The Common Law

Personal finances – consequences of writing hot checks

I bounced a check at a local store. They want to charge me $50 for the bounced check. That seems like a lot of money. Can they really charge that much?

That is a lot of money. In fact, it's so much money that it is illegal. According to Texas law, the store where you bounced the check may charge you "a reasonable processing fee of not more than $30." Let the store know that you are aware that Texas law only requires you to pay $30, and then be prepared to pay that amount.

I bounced a check, and now the store is threatening to press criminal charges against me if I don't pay the amount I owe immediately. Can they really do that?

You can be held criminally responsible for writing a bad check. The only good news for you is that the store cannot refer the matter to the district attorney's office for criminal prosecution until 10 days after you have been notified of the bounced check.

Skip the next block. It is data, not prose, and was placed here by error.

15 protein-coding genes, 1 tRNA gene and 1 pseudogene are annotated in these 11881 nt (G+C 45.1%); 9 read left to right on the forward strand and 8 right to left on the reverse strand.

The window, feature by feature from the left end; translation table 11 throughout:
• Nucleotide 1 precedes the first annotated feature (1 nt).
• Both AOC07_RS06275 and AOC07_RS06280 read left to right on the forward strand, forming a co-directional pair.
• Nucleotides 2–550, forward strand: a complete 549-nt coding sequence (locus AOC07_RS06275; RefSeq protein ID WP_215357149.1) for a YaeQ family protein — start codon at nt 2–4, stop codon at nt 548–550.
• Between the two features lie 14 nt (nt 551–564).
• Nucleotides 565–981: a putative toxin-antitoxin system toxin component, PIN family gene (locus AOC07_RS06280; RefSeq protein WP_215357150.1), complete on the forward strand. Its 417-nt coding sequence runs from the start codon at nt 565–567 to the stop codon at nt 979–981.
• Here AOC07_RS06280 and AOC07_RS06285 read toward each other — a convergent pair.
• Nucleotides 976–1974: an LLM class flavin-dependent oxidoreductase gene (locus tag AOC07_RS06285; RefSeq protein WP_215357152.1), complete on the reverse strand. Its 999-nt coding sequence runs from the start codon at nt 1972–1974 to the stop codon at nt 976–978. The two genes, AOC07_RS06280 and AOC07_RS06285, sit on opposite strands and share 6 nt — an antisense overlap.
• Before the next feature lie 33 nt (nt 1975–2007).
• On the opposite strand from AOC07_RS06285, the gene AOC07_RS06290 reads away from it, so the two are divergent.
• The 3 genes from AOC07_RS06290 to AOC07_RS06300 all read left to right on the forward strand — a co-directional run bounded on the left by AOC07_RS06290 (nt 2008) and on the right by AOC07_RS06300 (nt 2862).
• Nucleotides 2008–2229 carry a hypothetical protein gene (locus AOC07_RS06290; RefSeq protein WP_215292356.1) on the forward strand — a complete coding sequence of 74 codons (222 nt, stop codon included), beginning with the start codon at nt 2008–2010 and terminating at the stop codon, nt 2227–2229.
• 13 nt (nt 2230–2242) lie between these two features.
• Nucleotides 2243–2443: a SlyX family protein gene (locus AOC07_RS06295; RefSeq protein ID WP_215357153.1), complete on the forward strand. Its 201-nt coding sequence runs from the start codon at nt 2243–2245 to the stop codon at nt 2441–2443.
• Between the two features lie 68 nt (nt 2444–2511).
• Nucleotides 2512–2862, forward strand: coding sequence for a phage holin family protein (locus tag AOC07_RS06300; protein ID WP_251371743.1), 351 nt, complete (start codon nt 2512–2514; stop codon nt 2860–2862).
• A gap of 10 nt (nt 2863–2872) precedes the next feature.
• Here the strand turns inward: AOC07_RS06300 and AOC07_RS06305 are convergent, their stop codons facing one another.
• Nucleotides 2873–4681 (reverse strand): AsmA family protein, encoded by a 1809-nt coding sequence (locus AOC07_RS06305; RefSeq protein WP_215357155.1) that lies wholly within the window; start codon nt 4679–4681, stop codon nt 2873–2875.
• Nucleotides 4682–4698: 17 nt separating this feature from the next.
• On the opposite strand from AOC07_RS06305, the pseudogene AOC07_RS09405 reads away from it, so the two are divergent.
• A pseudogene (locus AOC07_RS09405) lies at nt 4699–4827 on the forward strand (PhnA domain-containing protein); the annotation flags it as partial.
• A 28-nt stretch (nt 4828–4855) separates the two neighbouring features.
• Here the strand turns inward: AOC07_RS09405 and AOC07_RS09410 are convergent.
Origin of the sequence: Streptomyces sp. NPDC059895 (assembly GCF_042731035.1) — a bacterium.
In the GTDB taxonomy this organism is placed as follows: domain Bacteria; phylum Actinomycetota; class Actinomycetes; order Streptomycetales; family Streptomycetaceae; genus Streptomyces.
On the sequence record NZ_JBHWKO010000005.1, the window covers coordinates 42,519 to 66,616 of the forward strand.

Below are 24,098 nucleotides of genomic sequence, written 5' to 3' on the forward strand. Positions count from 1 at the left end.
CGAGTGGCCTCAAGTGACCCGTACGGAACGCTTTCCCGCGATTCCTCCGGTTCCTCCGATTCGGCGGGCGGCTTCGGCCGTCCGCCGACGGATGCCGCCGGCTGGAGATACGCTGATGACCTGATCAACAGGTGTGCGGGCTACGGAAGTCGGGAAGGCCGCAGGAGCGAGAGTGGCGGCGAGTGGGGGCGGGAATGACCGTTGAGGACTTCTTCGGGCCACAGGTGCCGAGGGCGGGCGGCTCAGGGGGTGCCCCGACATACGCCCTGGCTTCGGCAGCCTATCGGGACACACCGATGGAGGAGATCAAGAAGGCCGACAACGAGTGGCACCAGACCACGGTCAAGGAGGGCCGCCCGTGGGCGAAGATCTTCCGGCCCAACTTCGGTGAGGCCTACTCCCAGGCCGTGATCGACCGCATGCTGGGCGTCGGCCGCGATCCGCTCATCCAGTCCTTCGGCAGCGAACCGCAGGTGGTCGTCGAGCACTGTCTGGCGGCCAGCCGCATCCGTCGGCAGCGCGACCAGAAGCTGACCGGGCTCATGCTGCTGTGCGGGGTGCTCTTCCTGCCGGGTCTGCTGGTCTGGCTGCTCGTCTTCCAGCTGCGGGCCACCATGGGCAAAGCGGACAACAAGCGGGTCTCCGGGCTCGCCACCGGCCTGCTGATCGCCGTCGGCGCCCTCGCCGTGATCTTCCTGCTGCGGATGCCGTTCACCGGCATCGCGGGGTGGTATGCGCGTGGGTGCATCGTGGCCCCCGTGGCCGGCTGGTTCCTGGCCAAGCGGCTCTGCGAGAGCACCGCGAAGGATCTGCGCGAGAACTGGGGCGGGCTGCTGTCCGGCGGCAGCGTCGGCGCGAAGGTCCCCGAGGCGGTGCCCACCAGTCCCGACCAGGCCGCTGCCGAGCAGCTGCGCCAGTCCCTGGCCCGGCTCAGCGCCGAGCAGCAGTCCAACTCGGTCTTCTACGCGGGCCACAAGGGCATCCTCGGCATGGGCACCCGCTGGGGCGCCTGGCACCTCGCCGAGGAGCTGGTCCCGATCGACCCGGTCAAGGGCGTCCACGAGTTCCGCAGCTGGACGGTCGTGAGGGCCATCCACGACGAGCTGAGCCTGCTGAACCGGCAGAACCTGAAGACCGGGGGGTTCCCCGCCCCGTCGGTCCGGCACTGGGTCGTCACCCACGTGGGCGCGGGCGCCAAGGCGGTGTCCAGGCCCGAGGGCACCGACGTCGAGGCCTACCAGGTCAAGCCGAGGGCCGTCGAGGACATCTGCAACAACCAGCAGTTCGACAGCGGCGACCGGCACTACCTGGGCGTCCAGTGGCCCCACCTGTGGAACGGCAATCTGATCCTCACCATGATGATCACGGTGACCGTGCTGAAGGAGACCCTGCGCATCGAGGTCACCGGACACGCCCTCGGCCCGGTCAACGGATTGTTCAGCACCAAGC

Under the Texas Penal Code, a person commits an offense if he passes off a check knowing that sufficient funds do not exist to cover it. In most cases, the offense of issuing a bad check is a class C misdemeanor. You can forget about trying to argue that you had no idea that your account did not have sufficient funds to cover the check. This law presumes that an issuer of a bad check knows that he or she did not have sufficient funds.

The store could refer the matter to the Travis County District Attorney's Office, which can prosecute people who issue bad checks. But before the store can turn your name over to the district attorney's office, it must properly notify you that there are not sufficient funds to cover the check. After you have received the notice, the law gives you 10 days to make full payment of the amount owed before the matter can be referred for criminal prosecution.

Please submit column suggestions, questions, and comments to thecommonlaw@austinchronicle.com. Submission of potential topics does not create an attorney-client relationship, and any information submitted is subject to being included in future columns.

Marrs, Ellis & Hodge LLP, www.jmehlaw.com.

The material in this column is for informational purposes only. It does not constitute, nor is it a substitute for, legal advice. For advice on your specific facts and circumstances, consult a licensed attorney. You may wish to contact the Lawyer Referral Service of Central Texas, a non-profit public service of the Austin Bar Association, at 512-472-8303 or www.austinlrs.com.

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